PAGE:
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Kevin Delaney: There’s absolutely a connection between using your hands and using your mind

Kevin Delaney helps teach a student a sawing technique in a woodworking workshop during Winter week.

Credit: Courtesy of Kevin Delaney

Kevin Delaney helps teach a student a sawing technique in a woodworking workshop during Winter week.

Eden Vanslette

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For most people, needing new furniture means going on a trip to either IKEA or Jordan’s furniture, but not for Wayland history teacher Kevin Delaney. Delaney has been woodworking for 25 years. He started building when he was a kid, and has been building furniture since his twenties.

“In those days it was much more permissive than it is today,” Delaney said. “Parents [now] would be like ‘Oh my God, my kid’s using a power tool? They might cut their fingers off.’ [Back then it was like] ‘alright, if he cuts his fingers off, oh well, it’s a learning experience.’”

Delaney is self-taught, except for a few furniture making classes he took at North Bennet Street School in Boston. Through lots of books–and trial and error–Delaney finally found his own technique of furniture making.

Delaney’s technique includes stack drying the wood, milling it, planing and jointing the wood, flattening it, cutting it, gluing it back together, finishing, putting on polyurethane, and sometimes painting the wood.

Credit: Courtesy of Kevin Delaney.
Pictured above is a jewelry box, made from black oak  and black walnut, that Delaney built for his daughter’s graduation.

Delaney does this long process by himself, he even cuts down his own trees and sends them to a mill in Holliston. Delaney prefers to use black oak for his products.

As a child, Delaney would make hockey goals, go carts, tree houses and much more with his family, but he only started to do carpentry as he got out of college. For the first two years out of college, Delaney was a carpenter.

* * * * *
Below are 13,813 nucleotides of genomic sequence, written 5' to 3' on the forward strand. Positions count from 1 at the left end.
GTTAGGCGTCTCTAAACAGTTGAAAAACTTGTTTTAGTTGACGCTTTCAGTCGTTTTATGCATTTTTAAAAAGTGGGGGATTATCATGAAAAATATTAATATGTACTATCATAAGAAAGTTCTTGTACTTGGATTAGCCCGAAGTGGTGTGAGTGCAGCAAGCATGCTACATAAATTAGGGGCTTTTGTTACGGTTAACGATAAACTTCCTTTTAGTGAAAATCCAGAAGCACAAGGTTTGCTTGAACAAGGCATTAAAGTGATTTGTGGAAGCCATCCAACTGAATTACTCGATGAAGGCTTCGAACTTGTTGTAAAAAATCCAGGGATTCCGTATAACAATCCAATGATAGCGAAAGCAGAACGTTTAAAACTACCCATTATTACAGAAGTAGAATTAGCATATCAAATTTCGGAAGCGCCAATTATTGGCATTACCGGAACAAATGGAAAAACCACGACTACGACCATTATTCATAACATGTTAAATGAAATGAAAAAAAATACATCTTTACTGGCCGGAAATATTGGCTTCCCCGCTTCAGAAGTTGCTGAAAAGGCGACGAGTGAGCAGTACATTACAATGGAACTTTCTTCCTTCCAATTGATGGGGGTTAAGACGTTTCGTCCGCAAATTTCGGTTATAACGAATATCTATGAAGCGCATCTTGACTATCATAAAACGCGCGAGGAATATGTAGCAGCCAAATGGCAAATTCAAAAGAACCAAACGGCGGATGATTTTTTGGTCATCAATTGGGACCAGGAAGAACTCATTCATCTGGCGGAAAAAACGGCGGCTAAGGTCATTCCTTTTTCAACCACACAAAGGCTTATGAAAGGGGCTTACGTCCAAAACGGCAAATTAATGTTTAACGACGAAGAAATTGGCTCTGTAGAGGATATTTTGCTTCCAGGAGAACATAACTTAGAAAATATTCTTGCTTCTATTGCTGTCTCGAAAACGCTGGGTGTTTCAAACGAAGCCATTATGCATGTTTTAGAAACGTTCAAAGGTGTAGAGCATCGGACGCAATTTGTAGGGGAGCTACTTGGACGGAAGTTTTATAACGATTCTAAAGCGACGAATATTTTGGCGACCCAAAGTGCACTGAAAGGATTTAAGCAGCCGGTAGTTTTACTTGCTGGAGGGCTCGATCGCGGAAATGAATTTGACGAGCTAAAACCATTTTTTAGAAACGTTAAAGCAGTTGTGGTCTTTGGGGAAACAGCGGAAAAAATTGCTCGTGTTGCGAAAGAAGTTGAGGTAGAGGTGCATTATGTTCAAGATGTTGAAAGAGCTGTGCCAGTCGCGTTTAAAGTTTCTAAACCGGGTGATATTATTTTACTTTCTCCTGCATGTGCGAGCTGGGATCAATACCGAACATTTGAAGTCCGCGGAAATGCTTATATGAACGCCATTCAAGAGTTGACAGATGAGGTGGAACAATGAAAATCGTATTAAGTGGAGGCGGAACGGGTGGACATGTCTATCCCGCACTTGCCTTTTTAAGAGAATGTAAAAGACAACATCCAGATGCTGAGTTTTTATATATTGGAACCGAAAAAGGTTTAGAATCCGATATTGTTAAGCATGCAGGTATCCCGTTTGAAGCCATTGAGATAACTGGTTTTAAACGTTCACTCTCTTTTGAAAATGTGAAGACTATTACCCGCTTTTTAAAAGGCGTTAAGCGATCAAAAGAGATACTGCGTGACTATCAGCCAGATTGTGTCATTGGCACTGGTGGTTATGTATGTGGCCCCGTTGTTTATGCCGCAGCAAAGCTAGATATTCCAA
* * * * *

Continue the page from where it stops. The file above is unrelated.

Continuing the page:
“I started collecting tools, just acquiring tools. I started playing around with stuff and then started making furniture. It’s a lot of fun, it’s a nice getaway.”

There was a point in Delaney’s life when he considered carpentry as a career. It was after his two years of teaching at Dover-Sherborn. He came very close to becoming a cabinet maker after he was let go at DS–until a very close teacher friend of his convinced him otherwise.

“[She] gave me a push to stay in education, which was the right move,” Delaney said. “I owe her a debt of gratitude from doing that, and keeping [woodworking] as a hobby as opposed to a career.”

Although Delaney chose not to use his skill of furniture-making as a career, he still enjoys the hobby during his free time.

“I love to do it, I have a shop in a barn at my parents’ place, so I spend a lot of time there, and that’s what I’ll do when I retire in a little while. That’ll be my old man job.”

One of Delaney’s favorite memories from furniture making was when he first learned how to “dovetail.” Dovetailing is a fundamental carpentry skill, and it creates the strongest joint in drawer construction. It is a tricky technique, but after lots of practice Delaney can now dovetail very quickly.

“Just like anything else, you learn a move and then it becomes your muscle memory,” Delaney said. “Your body remembers how to do it, even though it took your body forever to figure it out for the first time.”

Delaney has never thought of teaching woodworking as a career, but he does help Jay Moody, teacher of the elective Innovation Realization, in the Makerspace. Delaney also teaches a woodworking workshop during Winter Week. He teaches students how to make bird houses which he displays outside of the school.

Delaney would like to see an elective specifically for woodworking at WHS.

“There’s absolutely a connection between using your hands and using your mind, I learned really well from using both at the same time, and seeing things in three dimensions,” Delaney said. “[Woodworking is] pretty useful too. If you own a house or an apartment, and you want to make something, knowing how to use a drill and to not screw something up is a good survival and life skill. We don’t teach [skills like] that as much anymore, but it’s starting to come back.”

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Kevin Delaney: There’s absolutely a connection between using your hands and using your mind